Automation tooth by tooth

30. November 2017

Two manufacturing concepts in one plant

Two different workpieces for a family of components are being automatically manufactured on an injection moulding machine. The conversion of the machine by means of a tool change is comparatively simple. At the same time, the automation system must be capable of fast and flexible retooling at several points. The components comprise a hybrid gear combination and associated hybrid housing with metal inserts for a customer from the automotive industry.

Source/Quelle: EGS, Weißer & Grießhaber

The plant was installed at Weißer & Grießhaber GmbH in Mönchweiler, near the county town of Villingen-Schwenningen in the Schwarzwald-Baar district. At present almost 300 employees are turning out over 850 million plastic parts per year on about 100 injection moulding machines with clamping forces varying between 15 and 280 tonnes. With in-house mould construction as a basis, precise solutions for the automotive, building and sanitary industry, as well as for the fields of industrial and consumer goods, are being developed and produced together with the customers. The company’s competence embraces the areas of gearing and drive technology, hybrid and multi-component technology, microfilters and thin-wall technology, lenses and optical parts, including assembly and automation technology. The injection moulding automation described in the following was developed and realised by EGS Automatisierungstechnik GmbH. EGS was founded in 1996 and is headquartered in Donaueschingen. In its first 20 years the company installed over 1,200 industrial robots, mainly in the sphere of injection moulding and machine tools automation.

This system also includes three industrial robots manufactured by Yaskawa, at the time of installation still being marketed under the product name Motoman: a four-axis SCARA robot with a reach of 850mm and two six-axis robots with 6 kg and 20kg payloads and reaches of 1.4m and 1.7m. Uniform operation and programming across all the different kinematics is thus assured. The metal inserts are separated via two vibrating spiral conveyors from bulk material and positioned for picking up by the SCARA robot. One feed system is responsible for the provision of each insert variant. At this point a changeover procedure is thus unnecessary when a change is made between the two part variants.

The SCARA robot picks up the inserts individually from the feed system and deposits them already in the correct cavity spacing of the injection mould at a preheating station. In the case of the gear housing, the components are injected in four cavity moulds; in the case of the gear wheels, six cavities. With the gear wheels the SCARA robot also takes care of the radial orientation of the inserts before positioning them for preheating. The preheating station likewise has a universal configuration for both component versions and reproduces both transfer moulds and mould cavity geometries in parallel.

The larger of the two six-axis robots, a Motoman HP20, picks up the inserts at the correct insertion temperature from the preheating station and moves to the Arburg injection moulding machine with a clamping force of 250 tonnes. Following the injection process, the finished parts are removed on the ejection side and the inserts inserted on the nozzle side. Retooling to the two workpiece variants takes place here through a complete change of gripper head. With a manual tool changing system, this is done in next to no time. The media supply is plugged and unplugged tool-free with the respective quick-change coupling. With the appropriate coding, the robot recognizes whether the suitable gripper tool is already mounted for the selected programme. Whereas the process was identical up until now for both parts variants, it differs after removal. The gear housing is examined by optical sensor for core breakage and then deposited by the HP20 on a conveyor belt in rows of four. The latter carries the finished parts from the robot cell and drops them into two bins at the end of the belt. Positioned packaging for these components is not required by the customer. Following removal, the gear wheel is transferred to the third robot, a Motoman SSF2000. This takes place by direct handover, part-by-part in a star-shaped gripper tool. Now the finished parts are inspected one after the other for possible overfeeding or missing inserts by rotating the hand axis on a camera system. The robot then deposits the good parts one-by-one in mould cavities of the customer’s packaging, a deep draw tray. The empty trays are fed in stacks by a conveyor system, and the stacks of filled trays taken away on a second conveyor belt system. Following an automatic gripper change, the 6-axis robot performs the stacking work with a second gripper tool for handling the trays. No elaborate pallet system is thus required and the robot can demonstrate its full flexibility. The system offers autonomy for four stacks of 20 trays, each of which holds 39 finished parts. The system has been in three-shift operation since 2012, on 5-7 days per week depending on the customer’s need for parts.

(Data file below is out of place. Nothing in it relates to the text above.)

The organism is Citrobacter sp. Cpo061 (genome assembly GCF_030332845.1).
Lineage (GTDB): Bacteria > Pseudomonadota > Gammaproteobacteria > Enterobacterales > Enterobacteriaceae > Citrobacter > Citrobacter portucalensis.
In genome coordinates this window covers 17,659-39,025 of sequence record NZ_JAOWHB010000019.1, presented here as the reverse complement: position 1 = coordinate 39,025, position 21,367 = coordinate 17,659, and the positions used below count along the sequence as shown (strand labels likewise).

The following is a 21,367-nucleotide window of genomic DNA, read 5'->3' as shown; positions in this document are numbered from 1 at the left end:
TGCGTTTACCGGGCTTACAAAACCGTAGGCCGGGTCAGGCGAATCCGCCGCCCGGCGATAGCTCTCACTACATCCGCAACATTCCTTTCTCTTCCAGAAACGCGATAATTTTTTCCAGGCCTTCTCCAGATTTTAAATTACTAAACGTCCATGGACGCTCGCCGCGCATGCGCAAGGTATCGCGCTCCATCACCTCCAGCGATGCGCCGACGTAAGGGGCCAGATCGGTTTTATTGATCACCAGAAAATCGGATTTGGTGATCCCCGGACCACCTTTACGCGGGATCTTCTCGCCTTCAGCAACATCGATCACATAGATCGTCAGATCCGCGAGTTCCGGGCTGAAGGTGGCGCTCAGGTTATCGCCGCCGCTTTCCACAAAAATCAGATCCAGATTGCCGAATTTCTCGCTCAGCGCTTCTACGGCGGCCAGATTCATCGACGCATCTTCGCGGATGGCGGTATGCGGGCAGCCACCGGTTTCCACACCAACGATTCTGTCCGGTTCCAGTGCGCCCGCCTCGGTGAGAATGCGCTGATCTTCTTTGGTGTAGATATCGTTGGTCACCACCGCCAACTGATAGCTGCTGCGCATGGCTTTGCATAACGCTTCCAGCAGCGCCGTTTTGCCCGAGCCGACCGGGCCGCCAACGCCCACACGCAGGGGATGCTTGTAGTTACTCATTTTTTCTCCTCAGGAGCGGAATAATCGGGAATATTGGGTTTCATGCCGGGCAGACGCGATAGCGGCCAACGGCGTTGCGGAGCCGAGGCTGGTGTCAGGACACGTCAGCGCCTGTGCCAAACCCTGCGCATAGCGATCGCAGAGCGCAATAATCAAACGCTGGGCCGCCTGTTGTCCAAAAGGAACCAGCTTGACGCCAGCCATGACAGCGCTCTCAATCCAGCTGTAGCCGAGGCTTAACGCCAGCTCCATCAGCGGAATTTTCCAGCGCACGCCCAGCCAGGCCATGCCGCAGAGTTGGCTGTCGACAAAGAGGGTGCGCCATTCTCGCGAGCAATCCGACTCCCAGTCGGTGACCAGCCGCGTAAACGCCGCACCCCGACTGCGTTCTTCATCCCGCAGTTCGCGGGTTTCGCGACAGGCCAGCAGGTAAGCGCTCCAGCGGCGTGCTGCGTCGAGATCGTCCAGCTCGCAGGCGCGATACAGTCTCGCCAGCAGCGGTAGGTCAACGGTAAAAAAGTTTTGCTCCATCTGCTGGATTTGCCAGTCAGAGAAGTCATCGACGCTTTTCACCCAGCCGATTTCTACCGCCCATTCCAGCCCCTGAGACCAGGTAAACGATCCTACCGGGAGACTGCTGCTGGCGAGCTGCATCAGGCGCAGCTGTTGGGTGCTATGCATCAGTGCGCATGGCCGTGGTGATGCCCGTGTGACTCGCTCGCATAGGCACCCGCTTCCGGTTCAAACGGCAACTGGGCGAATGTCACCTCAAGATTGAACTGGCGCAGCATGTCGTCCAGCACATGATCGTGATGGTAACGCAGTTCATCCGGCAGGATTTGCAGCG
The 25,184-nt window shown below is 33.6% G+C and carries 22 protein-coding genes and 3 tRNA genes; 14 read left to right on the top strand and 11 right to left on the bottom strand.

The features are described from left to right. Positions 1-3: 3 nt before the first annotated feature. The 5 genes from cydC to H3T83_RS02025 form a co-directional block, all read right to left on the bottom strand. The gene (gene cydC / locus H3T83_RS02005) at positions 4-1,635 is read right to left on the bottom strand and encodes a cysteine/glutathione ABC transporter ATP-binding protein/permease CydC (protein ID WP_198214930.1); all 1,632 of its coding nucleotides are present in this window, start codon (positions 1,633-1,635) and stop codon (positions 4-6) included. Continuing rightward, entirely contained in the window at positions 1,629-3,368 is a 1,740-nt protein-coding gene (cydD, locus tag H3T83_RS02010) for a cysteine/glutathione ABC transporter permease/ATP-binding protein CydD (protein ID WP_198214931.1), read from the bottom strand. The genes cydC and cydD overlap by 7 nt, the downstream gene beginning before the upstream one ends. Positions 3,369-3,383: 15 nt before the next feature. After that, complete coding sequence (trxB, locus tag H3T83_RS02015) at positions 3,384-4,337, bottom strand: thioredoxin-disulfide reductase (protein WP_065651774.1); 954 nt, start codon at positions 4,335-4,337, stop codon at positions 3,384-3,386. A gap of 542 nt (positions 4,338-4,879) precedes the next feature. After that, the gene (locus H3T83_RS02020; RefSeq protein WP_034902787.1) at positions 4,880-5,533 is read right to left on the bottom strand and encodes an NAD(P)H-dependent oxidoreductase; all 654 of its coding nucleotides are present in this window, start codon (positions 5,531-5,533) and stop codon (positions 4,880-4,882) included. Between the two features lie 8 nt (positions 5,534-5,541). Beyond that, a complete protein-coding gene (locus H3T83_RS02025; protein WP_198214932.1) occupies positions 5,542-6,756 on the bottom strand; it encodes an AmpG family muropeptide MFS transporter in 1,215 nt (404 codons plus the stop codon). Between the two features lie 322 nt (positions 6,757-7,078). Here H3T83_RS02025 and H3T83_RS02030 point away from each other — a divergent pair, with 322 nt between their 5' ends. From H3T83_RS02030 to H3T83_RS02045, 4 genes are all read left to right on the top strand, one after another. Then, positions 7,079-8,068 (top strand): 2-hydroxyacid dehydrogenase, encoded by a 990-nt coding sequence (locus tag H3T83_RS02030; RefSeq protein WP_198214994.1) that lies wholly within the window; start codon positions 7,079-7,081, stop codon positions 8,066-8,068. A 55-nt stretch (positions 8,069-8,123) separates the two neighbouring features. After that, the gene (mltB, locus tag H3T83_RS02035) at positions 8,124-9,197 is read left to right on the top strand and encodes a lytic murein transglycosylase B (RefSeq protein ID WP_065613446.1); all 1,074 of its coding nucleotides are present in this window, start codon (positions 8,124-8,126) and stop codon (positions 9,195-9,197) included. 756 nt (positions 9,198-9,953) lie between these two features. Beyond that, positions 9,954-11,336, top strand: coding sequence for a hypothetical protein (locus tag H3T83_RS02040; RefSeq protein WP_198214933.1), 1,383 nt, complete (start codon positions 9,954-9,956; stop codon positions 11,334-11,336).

Michael Späth, responsible for the TSA 20 area at Weißer & Grießhaber, praises the reliability and flexibility of the system: “Right from the beginning, the system was working reliably and accurately. Thanks to fast and simple retooling, a product change is easy, despite the different tools and packaging. Since their installation, the robots have easily proven their reliability in three-shift operation.”

Text: Heiko Röhrig, EGS Automatisierungstechnik GmbH


Contact EGS:

Raiffeisenstraße 2

D-78166 Donaueschingen

Tel. +49 (0) 771 185 90 80-0

Fax +49 (0) 771 185 90 80-99


Contact Weißer + Grießhaber:

Waldstraße 11

78087 Mönchweiler / Germany

Tel. +49 7721 9487 0

Fax +49 7721 9487 50



Contact for readers’ inquiries at YASKAWA:

Tel. +49-8166-90-0

Fax +49-8166-90-103